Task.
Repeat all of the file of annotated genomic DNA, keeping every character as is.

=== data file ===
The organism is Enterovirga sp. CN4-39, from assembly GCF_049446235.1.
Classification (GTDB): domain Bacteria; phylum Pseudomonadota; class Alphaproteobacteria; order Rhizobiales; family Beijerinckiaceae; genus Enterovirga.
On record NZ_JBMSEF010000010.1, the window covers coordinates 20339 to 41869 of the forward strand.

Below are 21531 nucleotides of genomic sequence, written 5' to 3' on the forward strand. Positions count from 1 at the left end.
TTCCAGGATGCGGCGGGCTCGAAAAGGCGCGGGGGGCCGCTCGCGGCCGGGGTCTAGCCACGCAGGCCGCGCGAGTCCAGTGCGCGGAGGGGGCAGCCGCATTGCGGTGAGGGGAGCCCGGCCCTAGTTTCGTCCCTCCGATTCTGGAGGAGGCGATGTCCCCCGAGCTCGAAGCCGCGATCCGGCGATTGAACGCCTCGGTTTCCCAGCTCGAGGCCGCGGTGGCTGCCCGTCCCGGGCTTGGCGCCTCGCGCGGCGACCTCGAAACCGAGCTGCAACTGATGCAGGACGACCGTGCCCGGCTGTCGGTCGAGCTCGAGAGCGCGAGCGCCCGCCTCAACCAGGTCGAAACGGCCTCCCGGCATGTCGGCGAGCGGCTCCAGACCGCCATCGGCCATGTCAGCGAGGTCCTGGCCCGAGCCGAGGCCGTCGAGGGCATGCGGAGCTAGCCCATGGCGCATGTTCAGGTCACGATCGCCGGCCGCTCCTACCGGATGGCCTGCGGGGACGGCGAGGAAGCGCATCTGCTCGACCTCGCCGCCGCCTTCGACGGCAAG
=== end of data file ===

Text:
The organism is Enterovirga sp. CN4-39, from assembly GCF_049446235.1.
Classification (GTDB): domain Bacteria; phylum Pseudomonadota; class Alphaproteobacteria; order Rhizobiales; family Beijerinckiaceae; genus Enterovirga.
On record NZ_JBMSEF010000010.1, the window covers coordinates 20339 to 41869 of the forward strand.

Below are 21531 nucleotides of genomic sequence, written 5' to 3' on the forward strand. Positions count from 1 at the left end.
TTCCAGGATGCGGCGGGCTCGAAAAGGCGCGGGGGGCCGCTCGCGGCCGGGGTCTAGCCACGCAGGCCGCGCGAGTCCAGTGCGCGGAGGGGGCAGCCGCATTGCGGTGAGGGGAGCCCGGCCCTAGTTTCGTCCCTCCGATTCTGGAGGAGGCGATGTCCCCCGAGCTCGAAGCCGCGATCCGGCGATTGAACGCCTCGGTTTCCCAGCTCGAGGCCGCGGTGGCTGCCCGTCCCGGGCTTGGCGCCTCGCGCGGCGACCTCGAAACCGAGCTGCAACTGATGCAGGACGACCGTGCCCGGCTGTCGGTCGAGCTCGAGAGCGCGAGCGCCCGCCTCAACCAGGTCGAAACGGCCTCCCGGCATGTCGGCGAGCGGCTCCAGACCGCCATCGGCCATGTCAGCGAGGTCCTGGCCCGAGCCGAGGCCGTCGAGGGCATGCGGAGCTAGCCCATGGCGCATGTTCAGGTCACGATCGCCGGCCGCTCCTACCGGATGGCCTGCGGGGACGGCGAGGAAGCGCATCTGCTCGACCTCGCCGCCGCCTTCGACGGCAAG